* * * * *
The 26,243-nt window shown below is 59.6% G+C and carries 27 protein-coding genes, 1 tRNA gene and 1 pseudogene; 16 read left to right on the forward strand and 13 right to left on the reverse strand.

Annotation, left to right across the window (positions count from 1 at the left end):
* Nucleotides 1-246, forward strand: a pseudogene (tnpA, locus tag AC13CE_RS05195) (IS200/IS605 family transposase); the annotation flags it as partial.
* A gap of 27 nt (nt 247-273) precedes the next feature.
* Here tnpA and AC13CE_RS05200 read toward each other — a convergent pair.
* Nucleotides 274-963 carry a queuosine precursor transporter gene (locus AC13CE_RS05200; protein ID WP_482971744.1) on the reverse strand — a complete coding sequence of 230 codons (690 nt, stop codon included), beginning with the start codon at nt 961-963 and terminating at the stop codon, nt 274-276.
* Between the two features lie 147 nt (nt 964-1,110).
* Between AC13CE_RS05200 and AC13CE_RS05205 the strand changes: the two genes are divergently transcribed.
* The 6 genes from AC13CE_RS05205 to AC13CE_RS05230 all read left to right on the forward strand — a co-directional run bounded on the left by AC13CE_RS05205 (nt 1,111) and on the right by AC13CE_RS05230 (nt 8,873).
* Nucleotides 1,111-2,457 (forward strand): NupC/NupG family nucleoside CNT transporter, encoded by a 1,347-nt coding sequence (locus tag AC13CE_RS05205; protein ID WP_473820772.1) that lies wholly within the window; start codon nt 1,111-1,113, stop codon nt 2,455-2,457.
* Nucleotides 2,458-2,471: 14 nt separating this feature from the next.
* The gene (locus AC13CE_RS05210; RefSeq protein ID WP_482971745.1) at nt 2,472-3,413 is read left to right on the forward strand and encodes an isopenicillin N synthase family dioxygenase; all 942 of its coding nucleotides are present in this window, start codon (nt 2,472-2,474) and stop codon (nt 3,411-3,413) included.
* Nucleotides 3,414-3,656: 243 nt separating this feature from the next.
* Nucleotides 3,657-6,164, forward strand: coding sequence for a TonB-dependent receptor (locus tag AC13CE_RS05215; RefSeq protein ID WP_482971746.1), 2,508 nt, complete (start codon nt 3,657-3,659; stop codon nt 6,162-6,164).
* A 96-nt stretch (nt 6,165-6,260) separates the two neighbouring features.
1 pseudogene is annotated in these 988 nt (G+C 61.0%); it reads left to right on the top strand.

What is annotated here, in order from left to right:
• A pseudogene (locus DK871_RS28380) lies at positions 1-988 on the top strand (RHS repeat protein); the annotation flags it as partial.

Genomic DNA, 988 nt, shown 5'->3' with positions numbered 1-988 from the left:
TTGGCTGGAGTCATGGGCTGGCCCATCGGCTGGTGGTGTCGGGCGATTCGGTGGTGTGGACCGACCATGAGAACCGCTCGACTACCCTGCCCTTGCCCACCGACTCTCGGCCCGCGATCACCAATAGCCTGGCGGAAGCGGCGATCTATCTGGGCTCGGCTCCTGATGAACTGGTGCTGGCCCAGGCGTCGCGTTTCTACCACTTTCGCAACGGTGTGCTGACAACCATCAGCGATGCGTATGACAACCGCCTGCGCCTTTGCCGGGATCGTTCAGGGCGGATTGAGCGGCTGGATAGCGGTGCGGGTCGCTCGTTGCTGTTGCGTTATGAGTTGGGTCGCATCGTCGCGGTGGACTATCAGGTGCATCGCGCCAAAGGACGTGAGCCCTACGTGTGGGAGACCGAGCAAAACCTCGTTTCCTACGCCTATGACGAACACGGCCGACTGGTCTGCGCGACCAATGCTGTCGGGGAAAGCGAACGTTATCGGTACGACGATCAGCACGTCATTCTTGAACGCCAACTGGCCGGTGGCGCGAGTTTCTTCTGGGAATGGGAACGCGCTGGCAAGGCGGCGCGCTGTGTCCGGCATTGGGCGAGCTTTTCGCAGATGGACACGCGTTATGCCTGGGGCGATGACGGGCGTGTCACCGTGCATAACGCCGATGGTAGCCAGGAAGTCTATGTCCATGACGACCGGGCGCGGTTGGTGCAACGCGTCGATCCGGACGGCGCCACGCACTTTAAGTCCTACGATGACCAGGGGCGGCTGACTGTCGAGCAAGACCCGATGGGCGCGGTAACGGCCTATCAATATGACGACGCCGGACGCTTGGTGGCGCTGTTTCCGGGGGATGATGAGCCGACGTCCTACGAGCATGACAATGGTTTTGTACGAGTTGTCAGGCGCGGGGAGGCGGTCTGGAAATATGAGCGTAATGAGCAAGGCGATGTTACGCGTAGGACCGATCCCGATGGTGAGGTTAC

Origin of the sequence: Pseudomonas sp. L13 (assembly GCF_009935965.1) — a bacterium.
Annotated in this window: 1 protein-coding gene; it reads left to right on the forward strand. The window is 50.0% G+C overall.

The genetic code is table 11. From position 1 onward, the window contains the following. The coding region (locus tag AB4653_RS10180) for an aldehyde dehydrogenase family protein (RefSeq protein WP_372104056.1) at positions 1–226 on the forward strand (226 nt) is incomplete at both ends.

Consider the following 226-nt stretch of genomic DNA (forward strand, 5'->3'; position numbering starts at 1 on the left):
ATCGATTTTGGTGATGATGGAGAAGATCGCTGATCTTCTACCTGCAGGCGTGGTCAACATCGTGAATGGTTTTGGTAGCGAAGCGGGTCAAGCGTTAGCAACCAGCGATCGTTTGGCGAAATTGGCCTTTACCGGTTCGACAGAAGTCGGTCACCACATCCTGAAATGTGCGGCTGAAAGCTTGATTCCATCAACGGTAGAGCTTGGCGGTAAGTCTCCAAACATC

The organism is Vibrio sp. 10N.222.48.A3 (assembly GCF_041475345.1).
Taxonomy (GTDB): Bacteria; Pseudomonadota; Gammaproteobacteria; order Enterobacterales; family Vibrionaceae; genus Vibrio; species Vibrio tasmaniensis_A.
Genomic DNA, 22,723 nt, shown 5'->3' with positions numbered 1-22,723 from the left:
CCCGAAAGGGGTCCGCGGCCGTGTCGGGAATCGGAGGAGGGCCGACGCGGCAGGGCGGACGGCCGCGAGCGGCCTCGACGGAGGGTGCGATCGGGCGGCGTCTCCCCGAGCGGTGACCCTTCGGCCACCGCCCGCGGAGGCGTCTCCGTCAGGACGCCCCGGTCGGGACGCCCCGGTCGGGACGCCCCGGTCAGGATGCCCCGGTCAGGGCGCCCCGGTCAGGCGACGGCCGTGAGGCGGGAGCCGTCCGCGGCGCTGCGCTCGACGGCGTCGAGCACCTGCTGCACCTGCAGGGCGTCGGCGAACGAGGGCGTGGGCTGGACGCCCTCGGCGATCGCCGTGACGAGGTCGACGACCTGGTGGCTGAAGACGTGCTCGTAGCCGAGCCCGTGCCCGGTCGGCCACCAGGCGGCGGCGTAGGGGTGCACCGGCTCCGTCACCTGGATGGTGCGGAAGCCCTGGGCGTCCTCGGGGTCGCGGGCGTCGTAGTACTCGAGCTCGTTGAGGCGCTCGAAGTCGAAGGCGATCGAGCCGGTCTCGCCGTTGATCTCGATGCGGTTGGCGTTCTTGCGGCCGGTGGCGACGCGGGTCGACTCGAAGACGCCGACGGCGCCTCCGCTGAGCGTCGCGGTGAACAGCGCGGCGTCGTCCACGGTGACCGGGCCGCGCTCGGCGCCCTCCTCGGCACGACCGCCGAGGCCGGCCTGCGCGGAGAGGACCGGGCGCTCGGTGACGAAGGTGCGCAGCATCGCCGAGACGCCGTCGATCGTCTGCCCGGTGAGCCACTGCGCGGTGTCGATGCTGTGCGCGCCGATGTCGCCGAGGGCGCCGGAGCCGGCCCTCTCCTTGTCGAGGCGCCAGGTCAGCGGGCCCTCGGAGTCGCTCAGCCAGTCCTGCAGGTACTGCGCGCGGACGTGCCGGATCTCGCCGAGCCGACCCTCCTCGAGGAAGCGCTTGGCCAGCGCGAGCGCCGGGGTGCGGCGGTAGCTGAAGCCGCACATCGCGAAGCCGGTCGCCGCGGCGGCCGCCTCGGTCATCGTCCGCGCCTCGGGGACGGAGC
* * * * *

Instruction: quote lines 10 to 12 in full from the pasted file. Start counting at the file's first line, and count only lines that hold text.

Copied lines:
* Nucleotides 1,111-2,457 (forward strand): NupC/NupG family nucleoside CNT transporter, encoded by a 1,347-nt coding sequence (locus tag AC13CE_RS05205; protein ID WP_473820772.1) that lies wholly within the window; start codon nt 1,111-1,113, stop codon nt 2,455-2,457.
* Nucleotides 2,458-2,471: 14 nt separating this feature from the next.
* The gene (locus AC13CE_RS05210; RefSeq protein ID WP_482971745.1) at nt 2,472-3,413 is read left to right on the forward strand and encodes an isopenicillin N synthase family dioxygenase; all 942 of its coding nucleotides are present in this window, start codon (nt 2,472-2,474) and stop codon (nt 3,411-3,413) included.